Foreign Language Editions
Warren Addison felt the cold wind
blasting in the open door and therefore knew he wasn't hallucinating.
But the improbability of the sight stole his words for several long,
awkward seconds. Finally, he regained articulation.
God, but she was still so beautiful.
Her blond hair was short, bluntly cut and curly. It framed her exquisite
face perfectly. She stood taller than he remembered, slim in her
boyish jeans, her upper body bundled into a fleece jacket with a
down vest over top.
"None other," she agreed cheerfully.
"Um, mind if I come in? I may track in a little snow, but other
than that my boots are clean. I bought them before I came here--never
needed snow boots like this in Toronto--we don't get snow there.
Slush falls from the sky directly."
Her words overwhelmed him. He hadn't
heard so many in weeks. At last a basic meaning penetrated. "I'm
sorry. Of course, come in." He took a few backward steps to make
room. "And don't worry about snow--or slush for that matter. As
you'll soon see, I don't fuss much about things like that."
But the place wasn't dirty,
he reassured himself, trying to imagine how the old farm kitchen
must look in her eyes. At least he wasn't one to stack dishes between
meals or leave food out on the counters. He couldn't. The mice would
make an all-night diner of the place.
"Is that a wood-burning stove?"
"Yeah. Mom wouldn't part with it.
We do have running water and electricity, however."
He'd meant it as a joke, but she
"Oh, and an espresso machine!"
"A city comfort I couldn't imagine
doing without. Would you like a cup?"
"Oh, would I." She brushed the snow
off her boots, then sat in one of the wooden kitchen chairs. "Did
you bring any other goodies from New York with you?"
"A bag of bagels, frozen in the fridge.
I'd offer you one, but I have no microwave." He shrugged in apology.
"Other than that, I packed a few changes of clothing, my books and
my computer, of course."
He measured beans for grinding, still
not able to believe that the gorgeous Miranda James was sitting
in his kitchen. If she knew how often he'd fantasized about her
when they were teenagers...
hell. That didn't make him different from any of the other guys
who'd gone to Chatsworth High.
"I've seen some of your biographies
on TV," he told her. Actually, all of them. "I especially
enjoyed the one on prairie musicians. Jack Semple has always been
a favorite of mine."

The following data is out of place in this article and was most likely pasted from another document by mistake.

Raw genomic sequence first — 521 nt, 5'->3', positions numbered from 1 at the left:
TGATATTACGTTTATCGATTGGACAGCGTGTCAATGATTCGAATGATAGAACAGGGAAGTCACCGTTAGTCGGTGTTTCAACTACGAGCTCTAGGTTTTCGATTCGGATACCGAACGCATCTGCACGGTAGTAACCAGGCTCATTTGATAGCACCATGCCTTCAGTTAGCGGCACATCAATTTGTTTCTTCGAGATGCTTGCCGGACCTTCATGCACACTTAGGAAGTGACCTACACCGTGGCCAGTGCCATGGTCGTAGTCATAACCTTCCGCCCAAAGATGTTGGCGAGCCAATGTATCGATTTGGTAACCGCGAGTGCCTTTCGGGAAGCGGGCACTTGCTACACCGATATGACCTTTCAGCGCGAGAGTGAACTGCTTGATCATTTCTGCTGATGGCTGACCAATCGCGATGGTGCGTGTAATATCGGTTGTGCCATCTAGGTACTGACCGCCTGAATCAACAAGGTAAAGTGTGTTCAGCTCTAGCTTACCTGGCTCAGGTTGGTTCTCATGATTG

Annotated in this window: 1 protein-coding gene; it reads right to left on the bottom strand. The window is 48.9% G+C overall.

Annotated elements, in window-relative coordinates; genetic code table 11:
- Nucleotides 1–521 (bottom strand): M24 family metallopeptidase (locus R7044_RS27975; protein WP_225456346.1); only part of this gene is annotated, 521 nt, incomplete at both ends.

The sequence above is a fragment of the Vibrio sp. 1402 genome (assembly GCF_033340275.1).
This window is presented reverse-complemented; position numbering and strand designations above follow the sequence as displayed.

"Wow, you've seen my stuff? In New
"Well, I do get cable." He noticed
her glancing around. "Not here, though. Mom and Dad took the TV
with them to Victoria."
"What do you do with yourself?
Isn't it awfully lonely?"
"I spend a lot of time walking around
the property. And I read, play Age of Empires on the computer...."
He placed a small pitcher under the espresso sprout, then turned
on the motor. "And of course I write."
"Do you ever. Warren, I read your
book. Frankly, I was blown away. You deserve all your success."
He shrugged. Talking about Where
It Began was difficult. He was glad, naturally, that the book
had done so well. But success had definitely come at a cost.
"You know, back in Toronto, I checked
the Internet and the library. I found very little material
about you. Not even a photograph."
Her eyes ran over him, marking the
changes, he supposed. Foolishly, he hoped she liked what she saw.
He sure liked what he saw. But then, he always had.
"Sugar?" he asked, passing her the
"No, thanks." She hooked the handle
with her finger, and as she raised the mug to her mouth he noticed
her fragile wrist, with its jangle of silver bracelets.
"I came here to escape notoriety,"
he said, referring to the lack of information about him.
"Well, you've done a good job."
"So far," he acknowledged. "But what
about you? Why are you in Chatsworth?" And more particularly, here
with him? Not that he didn't welcome her company, but face it. Twenty
years ago she wouldn't have crossed the school yard to speak to
him, let alone drive twelve miles of backcountry roads.
No, that wasn't altogether fair.
Miranda had never been a snob. She always gave the impression that
she liked everyone, that she would be your very best friend,
if only she had more time.
And it wasn't an act. After twelve
years in the same classroom, hed have seen through it if it
was. Miranda was one of those rare people born without an ounce
of meanness, or spite, or cruelty. Not that she'd been a goodie-goodie.
Miranda knew, had always known, how to have fun.
That she wasn't already married was
a miracle. Unless there'd been some late developments in that area...no,
she had rings on many of her fingers--and even on one thumb--but
nothing adorned that all-important fourth finger of the left hand.
"Actually, Warren, I'm here because
felt a crazy, scary rhythm in his heart, absent since adolescence.
Then reality set in. She didn't mean that way. He pulled
in a breath of air, as he took his own espresso to the table and
settled himself, too aware of her quiet observation.
And then it hit him. God, he was
such an idiot. She filmed biographies for a living. That comment
about the paltry information available about him. Of course. That
had to be it.
He couldn't believe how disappointed
he felt. Dreamy Miranda wasn't here to see Warren Addison, her old
schoolmate, but Warren Addison, the famous author.
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